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April 13, 2018updated 24 Apr 2018 12:03pm

Bad news, turns out alcohol isn’t good for you after all

By Jack Rear

A new study from the University of Cambridge seems to prove conclusively that alcohol is, in fact, bad for you. Even drinking the recommended units of alcohol per week is likely to cause problems.

This might sound unsurprising, but considering how much hype evidence to the contrary gets, it’s probably worth remembering.

The study was an analysis of the drinking habits of around 600,000 people in 19 countries.

The scientists involved in the study hoped to discover how much life a person was likely to lose if they drank heavily over the age of 40.

How can drinking affect you?

The results found that drinking over 12.5 units of alcohol per week could shorten a person’s life.

Five to ten alcoholic drinks per week could shave six months off your life. However, the more alcohol consumed, the higher the chance of death. Eighteen drinks or more per week could result in a lifespan shortened by five years.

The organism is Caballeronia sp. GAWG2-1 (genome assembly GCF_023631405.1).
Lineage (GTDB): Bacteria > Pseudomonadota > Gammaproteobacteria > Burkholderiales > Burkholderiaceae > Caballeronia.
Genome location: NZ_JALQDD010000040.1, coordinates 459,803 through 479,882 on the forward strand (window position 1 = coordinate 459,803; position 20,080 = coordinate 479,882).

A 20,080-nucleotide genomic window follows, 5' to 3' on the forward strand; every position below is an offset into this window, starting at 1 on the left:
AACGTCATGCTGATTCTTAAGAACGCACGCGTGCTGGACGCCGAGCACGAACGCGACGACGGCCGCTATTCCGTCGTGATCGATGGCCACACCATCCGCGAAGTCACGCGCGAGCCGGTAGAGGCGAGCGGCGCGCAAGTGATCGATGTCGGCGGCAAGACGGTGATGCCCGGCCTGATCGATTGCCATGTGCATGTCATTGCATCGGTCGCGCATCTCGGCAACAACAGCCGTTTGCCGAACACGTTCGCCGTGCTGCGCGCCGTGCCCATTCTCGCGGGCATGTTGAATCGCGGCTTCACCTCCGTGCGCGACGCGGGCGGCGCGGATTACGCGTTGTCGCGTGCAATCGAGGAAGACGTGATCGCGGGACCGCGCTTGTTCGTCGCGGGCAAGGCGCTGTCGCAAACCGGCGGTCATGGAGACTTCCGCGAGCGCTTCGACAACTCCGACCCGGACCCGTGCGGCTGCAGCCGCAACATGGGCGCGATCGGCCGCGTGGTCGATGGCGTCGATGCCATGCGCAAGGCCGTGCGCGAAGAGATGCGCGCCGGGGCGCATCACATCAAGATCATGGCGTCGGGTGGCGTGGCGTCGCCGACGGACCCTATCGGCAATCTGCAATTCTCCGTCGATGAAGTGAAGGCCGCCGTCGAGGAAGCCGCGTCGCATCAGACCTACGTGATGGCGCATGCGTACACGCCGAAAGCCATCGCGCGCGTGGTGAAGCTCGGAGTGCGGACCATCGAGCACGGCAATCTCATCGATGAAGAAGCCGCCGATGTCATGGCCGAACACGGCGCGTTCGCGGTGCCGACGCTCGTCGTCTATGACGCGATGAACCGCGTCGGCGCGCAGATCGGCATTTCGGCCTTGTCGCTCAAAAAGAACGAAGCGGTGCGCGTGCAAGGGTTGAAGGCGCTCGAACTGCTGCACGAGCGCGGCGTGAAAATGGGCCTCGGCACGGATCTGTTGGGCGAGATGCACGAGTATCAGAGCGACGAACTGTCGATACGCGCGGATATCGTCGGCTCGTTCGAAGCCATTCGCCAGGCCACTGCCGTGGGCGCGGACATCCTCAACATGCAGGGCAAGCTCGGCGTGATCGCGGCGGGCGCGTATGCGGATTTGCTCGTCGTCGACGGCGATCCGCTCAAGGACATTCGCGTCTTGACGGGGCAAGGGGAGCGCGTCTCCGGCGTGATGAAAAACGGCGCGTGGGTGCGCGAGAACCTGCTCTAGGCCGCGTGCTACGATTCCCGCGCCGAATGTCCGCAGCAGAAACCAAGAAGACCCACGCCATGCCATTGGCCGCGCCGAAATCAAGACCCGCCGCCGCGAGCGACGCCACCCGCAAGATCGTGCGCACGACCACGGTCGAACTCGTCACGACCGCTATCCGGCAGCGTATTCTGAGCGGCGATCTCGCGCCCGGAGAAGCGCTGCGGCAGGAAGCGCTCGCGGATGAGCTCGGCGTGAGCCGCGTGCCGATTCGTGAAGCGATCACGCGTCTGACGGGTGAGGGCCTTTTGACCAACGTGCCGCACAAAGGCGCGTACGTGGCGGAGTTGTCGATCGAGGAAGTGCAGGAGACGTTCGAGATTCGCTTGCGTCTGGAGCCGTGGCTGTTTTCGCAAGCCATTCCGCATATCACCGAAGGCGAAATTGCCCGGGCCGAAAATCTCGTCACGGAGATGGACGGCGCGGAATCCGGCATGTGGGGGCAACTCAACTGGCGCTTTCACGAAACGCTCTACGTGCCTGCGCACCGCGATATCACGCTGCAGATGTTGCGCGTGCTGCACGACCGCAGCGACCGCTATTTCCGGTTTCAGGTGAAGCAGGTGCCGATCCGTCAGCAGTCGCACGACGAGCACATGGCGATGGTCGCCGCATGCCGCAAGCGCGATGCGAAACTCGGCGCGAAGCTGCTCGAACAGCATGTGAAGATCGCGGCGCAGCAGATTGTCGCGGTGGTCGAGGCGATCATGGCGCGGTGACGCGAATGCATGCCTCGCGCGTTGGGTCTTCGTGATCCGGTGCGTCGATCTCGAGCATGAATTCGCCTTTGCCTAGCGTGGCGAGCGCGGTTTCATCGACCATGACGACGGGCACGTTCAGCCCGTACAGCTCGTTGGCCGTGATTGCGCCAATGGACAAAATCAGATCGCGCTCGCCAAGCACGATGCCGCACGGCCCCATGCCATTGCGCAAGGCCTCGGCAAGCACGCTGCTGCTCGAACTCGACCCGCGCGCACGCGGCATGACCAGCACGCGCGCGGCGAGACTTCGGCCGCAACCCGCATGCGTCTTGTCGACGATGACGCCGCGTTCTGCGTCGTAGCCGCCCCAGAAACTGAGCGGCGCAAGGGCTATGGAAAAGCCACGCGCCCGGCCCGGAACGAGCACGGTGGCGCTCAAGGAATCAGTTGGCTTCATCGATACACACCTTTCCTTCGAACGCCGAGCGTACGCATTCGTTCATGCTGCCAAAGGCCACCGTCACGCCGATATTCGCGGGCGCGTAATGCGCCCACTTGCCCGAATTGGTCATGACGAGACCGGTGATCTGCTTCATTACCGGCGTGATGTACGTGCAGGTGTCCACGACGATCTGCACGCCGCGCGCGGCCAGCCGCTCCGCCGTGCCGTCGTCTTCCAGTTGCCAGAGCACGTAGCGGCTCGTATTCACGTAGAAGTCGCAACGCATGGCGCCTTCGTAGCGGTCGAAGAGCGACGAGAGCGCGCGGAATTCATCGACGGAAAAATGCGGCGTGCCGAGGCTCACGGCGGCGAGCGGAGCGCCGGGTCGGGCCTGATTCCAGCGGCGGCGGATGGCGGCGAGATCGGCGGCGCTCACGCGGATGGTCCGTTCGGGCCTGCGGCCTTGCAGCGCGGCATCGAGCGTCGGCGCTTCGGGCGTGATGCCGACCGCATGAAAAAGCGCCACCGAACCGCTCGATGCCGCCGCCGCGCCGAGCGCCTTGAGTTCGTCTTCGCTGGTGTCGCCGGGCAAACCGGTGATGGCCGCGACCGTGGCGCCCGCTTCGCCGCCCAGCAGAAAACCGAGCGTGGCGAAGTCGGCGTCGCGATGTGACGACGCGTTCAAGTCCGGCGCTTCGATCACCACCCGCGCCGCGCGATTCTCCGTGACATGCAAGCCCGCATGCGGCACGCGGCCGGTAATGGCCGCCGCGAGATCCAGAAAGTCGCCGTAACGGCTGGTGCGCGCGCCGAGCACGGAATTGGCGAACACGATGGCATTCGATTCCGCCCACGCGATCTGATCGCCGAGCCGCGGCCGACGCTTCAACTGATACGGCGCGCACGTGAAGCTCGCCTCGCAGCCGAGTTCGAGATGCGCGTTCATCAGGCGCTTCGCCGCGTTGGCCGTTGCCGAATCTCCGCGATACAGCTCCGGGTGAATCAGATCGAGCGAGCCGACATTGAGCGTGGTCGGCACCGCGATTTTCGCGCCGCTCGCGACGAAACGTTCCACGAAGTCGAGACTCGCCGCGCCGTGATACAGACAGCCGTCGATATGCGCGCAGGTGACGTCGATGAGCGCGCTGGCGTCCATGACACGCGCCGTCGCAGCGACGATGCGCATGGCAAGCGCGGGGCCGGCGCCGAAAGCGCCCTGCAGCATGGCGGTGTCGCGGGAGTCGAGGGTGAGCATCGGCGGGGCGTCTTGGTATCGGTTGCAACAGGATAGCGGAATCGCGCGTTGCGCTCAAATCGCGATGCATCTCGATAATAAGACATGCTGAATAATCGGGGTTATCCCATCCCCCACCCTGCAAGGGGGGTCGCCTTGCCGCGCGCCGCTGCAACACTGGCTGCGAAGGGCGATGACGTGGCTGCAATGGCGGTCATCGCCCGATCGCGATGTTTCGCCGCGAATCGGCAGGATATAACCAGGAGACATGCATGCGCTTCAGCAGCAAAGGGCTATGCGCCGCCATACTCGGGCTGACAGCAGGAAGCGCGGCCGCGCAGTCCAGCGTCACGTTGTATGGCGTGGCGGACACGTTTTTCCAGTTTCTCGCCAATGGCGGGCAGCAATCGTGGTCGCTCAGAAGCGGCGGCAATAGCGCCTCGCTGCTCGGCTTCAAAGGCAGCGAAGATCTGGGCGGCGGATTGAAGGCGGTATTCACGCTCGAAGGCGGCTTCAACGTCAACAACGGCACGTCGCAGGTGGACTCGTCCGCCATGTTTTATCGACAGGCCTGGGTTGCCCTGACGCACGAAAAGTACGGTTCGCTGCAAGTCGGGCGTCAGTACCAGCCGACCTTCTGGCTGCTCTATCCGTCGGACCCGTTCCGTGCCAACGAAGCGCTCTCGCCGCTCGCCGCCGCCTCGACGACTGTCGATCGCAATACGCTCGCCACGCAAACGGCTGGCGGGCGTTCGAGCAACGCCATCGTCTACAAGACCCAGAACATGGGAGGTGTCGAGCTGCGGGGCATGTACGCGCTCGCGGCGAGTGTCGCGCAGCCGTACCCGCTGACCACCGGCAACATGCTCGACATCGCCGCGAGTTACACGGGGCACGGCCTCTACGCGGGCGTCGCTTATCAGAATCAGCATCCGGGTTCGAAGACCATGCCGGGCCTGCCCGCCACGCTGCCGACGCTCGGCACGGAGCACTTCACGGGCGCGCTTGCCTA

The upper safe limit before effects start to become visible is about 12.5 units per week. That’s about four large glasses of wine, five and a half pints of lager, or around six and a half double gin and tonics.

After passing the upper limit of 12.5 units per week, the risk of various illnesses rose. For every 12.5 units consumed per week:

  • The risk of a stroke was 14% higher
  • Fatal hypertension disease became 28% more likely
  • People were 9% more likely to experience heart failure
  • The danger of a fatal aortic aneurysm was increased by 15%

The study also found that drinking did reduce the risk of non-fatal heart disease. However, the effect was so minor in comparison with the negative side-effects, it was basically irrelevant.

The scientists who conducted the study noted that it was a challenge to the idea that drinking in moderation can be healthy.

Recommended units of alcohol per week:

The authors also said the study backed up the UK’s drinking guidelines which were recently lowered to 14 units a week for both men and women.

Previously guidelines suggested 14 units a week for women and 21 units a week for men.

Italy, Portugal and Spain’s recommended limits are around 50% higher than this. Guidelines in the US say the upper limit for men is nearly double the UK.

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